And even from hence their dying groans receive. compacted by an argillaceous cement It gives
Dryden. some sparks with steel, is indissoluble for the Nothing can so peculiarly gratify the noble dispomost part in acids, and vitrifiable in a strong sitions of humanity, as for one man to see another 9 fire. It is used for millstones and whetstones; much himself as to sigh his griefs and groan his pains. and sometimes for filtering stones and for
The woods recede arouud the naked seat, GRIÖZELIN, ud; More properly gridelin The Sylvans groan—no matter for the fleet, Pope. See GRIDELIN.
On the blazing pile his parent lay, The Burgundy, which is a griselin or pale red, of Or a loved brother groaned his life away. all others, is surest to ripen in our climate. Temple.
Hence aching bosoms wear a visage gay, GRIZZLE, n. 8.) Fr. gris, grisaille. A
And stifled groans frequent the ball and play. Young. GRIZZLED, adj. mixture of white and black; "de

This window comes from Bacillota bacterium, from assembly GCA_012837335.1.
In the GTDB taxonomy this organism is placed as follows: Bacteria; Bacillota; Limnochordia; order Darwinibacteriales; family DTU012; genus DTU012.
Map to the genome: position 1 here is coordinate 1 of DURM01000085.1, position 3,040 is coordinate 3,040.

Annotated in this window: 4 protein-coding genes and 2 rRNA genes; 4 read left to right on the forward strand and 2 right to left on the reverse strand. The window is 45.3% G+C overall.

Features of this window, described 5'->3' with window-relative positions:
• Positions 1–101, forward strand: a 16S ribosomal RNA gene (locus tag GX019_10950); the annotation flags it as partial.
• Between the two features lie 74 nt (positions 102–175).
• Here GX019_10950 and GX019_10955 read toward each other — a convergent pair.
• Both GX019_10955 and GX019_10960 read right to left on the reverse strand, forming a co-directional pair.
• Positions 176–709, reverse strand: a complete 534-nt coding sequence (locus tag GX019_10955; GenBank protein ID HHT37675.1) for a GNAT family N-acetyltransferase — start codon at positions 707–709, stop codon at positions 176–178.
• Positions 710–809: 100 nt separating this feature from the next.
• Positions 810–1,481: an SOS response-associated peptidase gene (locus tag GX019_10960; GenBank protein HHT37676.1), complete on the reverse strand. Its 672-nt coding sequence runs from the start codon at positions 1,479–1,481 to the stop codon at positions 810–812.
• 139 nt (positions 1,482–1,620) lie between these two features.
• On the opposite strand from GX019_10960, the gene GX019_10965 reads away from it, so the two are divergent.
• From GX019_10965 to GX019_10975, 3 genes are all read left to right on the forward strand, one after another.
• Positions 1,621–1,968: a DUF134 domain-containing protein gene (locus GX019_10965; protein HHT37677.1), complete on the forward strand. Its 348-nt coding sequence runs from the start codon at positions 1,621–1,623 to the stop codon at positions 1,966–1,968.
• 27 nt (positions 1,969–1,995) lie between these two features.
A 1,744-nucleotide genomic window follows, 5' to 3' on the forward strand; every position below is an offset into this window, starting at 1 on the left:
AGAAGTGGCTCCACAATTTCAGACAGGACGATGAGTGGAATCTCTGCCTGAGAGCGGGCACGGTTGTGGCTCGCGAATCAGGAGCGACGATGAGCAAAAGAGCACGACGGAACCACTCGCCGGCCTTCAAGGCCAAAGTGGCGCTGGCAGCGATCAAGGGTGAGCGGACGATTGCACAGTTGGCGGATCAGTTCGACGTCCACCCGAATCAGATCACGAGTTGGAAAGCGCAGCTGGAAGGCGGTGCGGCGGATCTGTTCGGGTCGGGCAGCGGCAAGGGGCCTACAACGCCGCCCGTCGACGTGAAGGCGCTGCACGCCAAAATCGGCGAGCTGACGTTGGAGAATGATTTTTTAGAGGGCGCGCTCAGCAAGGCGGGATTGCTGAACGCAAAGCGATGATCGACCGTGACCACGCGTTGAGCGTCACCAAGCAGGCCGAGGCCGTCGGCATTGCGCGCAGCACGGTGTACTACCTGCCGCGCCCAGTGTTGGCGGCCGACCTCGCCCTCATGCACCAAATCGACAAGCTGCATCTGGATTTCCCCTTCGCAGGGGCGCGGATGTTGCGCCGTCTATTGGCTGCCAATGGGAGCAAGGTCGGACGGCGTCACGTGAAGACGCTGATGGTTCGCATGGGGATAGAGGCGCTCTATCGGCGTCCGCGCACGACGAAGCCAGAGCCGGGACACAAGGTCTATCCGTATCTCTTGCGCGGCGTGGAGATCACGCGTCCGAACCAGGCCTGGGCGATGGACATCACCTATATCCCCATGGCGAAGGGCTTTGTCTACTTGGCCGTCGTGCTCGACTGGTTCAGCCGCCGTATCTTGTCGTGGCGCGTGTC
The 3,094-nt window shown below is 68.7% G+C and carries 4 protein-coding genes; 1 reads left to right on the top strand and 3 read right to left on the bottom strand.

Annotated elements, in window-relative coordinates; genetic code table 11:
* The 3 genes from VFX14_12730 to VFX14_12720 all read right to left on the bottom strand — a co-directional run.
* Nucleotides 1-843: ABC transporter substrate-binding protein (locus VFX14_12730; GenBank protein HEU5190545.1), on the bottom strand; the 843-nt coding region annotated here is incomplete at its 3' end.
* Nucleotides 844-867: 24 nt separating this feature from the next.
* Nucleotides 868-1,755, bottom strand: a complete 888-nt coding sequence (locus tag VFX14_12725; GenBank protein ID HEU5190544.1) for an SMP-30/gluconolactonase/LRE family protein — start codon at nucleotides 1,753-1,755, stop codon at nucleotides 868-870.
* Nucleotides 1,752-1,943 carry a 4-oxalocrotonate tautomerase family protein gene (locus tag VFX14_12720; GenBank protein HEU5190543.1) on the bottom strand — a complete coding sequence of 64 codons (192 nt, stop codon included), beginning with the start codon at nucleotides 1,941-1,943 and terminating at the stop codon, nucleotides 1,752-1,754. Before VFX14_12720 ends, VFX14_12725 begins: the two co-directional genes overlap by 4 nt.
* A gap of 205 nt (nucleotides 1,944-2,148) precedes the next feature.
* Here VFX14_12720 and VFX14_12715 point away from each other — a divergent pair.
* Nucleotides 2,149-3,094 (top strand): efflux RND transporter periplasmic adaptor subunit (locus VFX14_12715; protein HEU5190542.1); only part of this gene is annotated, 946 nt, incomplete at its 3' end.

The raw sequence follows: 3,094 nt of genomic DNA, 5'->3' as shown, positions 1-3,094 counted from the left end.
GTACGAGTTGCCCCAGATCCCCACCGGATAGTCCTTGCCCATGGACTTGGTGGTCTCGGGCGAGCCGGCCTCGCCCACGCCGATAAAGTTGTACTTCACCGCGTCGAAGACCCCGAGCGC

To each his sufferings; all are men Grizzly, adj. Sa gray color.
Condemned alike to groas;
The tender, for another's pain;
The unfeeling, for his own.
GROAT, n. s. Belg. groot (i.e. great); Ital. and fire-arms, established in 1776. It is 140 grosso. A piece valued at four-pence; a pro- miles north-east of Warsaw, and 140 south-east verbial name for a small sum. Groats, oats that of Konigsberg. have the hulls taken off.-- Ainsworth
The government of Grodno forming part of And yeve that Covent four-and-twenty grotes;
Lithuania, and adjacent to the governments of And yeve that frere a peny, aud let him go.
Wilna, Minsk, and Volgnsk, is fully 11,000 Chaucer. The Sompnoures Tale. square miles in extent: population about 620,000. I shall quiten every grot.
The surface is level, and much of it covered Id. Prologue to the Freres Tale. with wood; the rest is partly a light sandy soil, My mother was wont
and partly marshy, but in general fertile. AgriTo call them woollen vassals, things created
culture is in a backward state; yet some corn is l'o buy and sell with groats.
exported, and forms, together with the export Shakspeare. Coriolanus.
of cattle, the only source of subsistence to the I dare lay a groat,
inhabitants : the little trade that is carried on is A tertian ague is at least your lot.